Our dad never did eat pizza. A solid Midwesterner he distrusted seafood except for canned oysters. His favorite meal was a plateful of mashed potatoes with a slab of roast beef, the assembly covered over with gravy sufficient to float a wood-hulled bass boat. Being my father’s child I still believe the saving grace of any meal is the amplitude and frequency of the gravy.
Our mother, whether out of desperation or art, did feed the potato shed’s crew with heaps of boiled white potatoes anointed by a cauldron’s worth of milk gravy rendered soulfully savorous by garlic the size of a cucumber. The harvest table had two basic tenets; the first is sheer volume, as any Rock Band can attest, the other is that perky saveur, from the French meaning less the flavor as the spell. Onions the most obvious option, garlic that other elementary particle, to add pepper, if for the farmhouse chicken broth was the secret weapon. No actual chicken being necessary. Here then was the humble potato, provided in heaps and moraines brought to the table steaming in ample quantities with butter flowing like lava down the sides of the serving bowl.
This was the age of the burlap hundred pound sacks, hand-sewn, and a potato crew worth 8000 calories each per day. The task was for them to walk away jubilant from a table filled with boiled potatoes, a plenitude of gravy, emboldened by hard porn garlic. It was simple, it was cheap, it was filling.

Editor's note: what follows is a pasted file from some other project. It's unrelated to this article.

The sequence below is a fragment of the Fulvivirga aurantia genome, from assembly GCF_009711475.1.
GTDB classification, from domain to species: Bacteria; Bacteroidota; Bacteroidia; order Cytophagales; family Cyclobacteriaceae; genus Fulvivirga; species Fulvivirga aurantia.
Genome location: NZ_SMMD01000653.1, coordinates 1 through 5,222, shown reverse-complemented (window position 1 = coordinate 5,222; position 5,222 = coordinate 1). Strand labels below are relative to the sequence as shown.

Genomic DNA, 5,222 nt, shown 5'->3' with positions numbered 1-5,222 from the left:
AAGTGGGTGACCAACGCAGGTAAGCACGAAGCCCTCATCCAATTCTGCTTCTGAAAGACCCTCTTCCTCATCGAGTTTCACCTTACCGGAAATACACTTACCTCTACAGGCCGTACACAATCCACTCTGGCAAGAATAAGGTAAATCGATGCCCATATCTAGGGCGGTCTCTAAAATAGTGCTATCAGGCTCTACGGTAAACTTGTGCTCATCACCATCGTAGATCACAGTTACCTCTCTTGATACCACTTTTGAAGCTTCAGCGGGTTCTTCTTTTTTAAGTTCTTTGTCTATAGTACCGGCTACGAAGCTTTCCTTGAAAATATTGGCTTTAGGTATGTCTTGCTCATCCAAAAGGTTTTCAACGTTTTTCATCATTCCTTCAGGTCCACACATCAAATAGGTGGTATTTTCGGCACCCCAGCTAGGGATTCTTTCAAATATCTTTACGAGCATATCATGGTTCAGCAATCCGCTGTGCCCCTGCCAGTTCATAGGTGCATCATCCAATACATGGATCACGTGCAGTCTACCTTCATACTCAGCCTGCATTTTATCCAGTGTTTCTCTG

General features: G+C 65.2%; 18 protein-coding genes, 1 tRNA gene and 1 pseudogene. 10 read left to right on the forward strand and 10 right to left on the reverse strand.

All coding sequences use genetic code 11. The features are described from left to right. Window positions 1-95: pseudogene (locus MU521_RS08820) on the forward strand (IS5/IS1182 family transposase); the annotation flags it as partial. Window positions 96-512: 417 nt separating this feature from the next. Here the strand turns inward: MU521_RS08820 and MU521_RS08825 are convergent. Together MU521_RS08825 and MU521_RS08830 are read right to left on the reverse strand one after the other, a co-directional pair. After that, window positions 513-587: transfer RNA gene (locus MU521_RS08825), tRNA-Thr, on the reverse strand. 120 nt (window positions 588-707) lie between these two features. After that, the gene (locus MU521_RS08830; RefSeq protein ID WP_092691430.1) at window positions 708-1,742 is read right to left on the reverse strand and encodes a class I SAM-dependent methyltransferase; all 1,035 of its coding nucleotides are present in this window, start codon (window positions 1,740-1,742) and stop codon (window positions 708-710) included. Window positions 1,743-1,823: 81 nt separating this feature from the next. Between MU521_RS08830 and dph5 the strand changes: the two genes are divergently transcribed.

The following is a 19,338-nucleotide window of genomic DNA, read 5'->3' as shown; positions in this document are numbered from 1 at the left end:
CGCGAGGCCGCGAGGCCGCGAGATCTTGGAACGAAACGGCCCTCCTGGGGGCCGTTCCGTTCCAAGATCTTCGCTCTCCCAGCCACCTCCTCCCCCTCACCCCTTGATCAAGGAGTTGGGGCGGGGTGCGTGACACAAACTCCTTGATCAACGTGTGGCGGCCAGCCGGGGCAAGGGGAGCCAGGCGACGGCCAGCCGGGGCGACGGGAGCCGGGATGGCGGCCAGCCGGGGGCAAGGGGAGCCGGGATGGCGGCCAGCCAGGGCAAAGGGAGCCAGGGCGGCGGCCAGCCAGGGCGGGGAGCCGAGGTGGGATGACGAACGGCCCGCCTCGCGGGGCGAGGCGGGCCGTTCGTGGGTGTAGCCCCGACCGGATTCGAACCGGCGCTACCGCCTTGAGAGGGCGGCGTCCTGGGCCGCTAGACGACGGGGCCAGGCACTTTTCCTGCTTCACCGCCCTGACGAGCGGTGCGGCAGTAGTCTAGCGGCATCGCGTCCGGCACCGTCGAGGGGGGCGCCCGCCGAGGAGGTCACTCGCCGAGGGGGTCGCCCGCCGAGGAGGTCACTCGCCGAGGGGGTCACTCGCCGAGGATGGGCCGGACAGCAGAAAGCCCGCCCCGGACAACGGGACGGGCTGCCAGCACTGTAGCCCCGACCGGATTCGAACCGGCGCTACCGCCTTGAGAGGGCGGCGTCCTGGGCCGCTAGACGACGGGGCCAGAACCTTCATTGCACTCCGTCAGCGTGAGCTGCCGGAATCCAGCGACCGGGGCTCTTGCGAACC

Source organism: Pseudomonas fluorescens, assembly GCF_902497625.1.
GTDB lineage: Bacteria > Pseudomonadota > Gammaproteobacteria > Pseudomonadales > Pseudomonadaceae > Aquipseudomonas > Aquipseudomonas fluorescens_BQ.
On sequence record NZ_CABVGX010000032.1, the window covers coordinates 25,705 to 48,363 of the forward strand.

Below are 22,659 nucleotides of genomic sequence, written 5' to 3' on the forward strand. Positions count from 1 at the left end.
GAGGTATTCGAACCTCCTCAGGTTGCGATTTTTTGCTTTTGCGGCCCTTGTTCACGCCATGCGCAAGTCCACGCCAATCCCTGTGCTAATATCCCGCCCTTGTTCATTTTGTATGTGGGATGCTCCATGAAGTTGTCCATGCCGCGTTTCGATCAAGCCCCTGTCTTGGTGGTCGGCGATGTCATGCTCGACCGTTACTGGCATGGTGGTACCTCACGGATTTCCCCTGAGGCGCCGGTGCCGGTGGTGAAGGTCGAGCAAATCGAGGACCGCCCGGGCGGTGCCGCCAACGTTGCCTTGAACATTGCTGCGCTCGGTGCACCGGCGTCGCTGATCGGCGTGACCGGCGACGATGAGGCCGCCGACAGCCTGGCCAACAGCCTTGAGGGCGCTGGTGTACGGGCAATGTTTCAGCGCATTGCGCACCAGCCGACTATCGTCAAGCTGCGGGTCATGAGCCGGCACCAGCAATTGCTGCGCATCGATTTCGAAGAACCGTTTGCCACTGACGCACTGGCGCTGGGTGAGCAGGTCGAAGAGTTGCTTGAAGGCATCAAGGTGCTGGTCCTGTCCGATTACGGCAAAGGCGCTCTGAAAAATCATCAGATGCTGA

I come to food as that innocent farmhouse child. When I go to the grocery store it is as a pilgrim, modern food is a museum experience same as the Guggenheim. The offerings of the modern “food-liner” amaze me. Never mind they are not called food-liners any more because even that measure is not descriptive enough of the variety and extent of the modern food spectrum. A food supply that rarely sees any of our food choices out of season. I began eating sweet corn this summer sometime in early June, it’s source was Mexico. I feel distinctly sinful because corn on the cob is for me a near sexual experience. Raised Methodist, the casual sensual elements of life were denied as a matter of faith: coffee, wine, beer, single malt, dancing, kissing other than fossilized aunts. The whole point of this Methodist approach is to raise up carnal pleasure to the point of gnawing ache. This, revealed, was the Methodist systematic approach to life, sex and dietary option. The one real carnal event we could participate in came when some neighbor’s sweet corn field is known to be more advanced in maturity than your field. Being a carnal event, you wait until dark. Some hushed gibbonous moon, some July night. And a quick Viking/ Iroquois raid on the dark side of the field for the fresh scalp of new corn. That corn had as a result a saveur, again as the French intended. It was not only good eating, it was experience. Next on my list was kissing a real girl.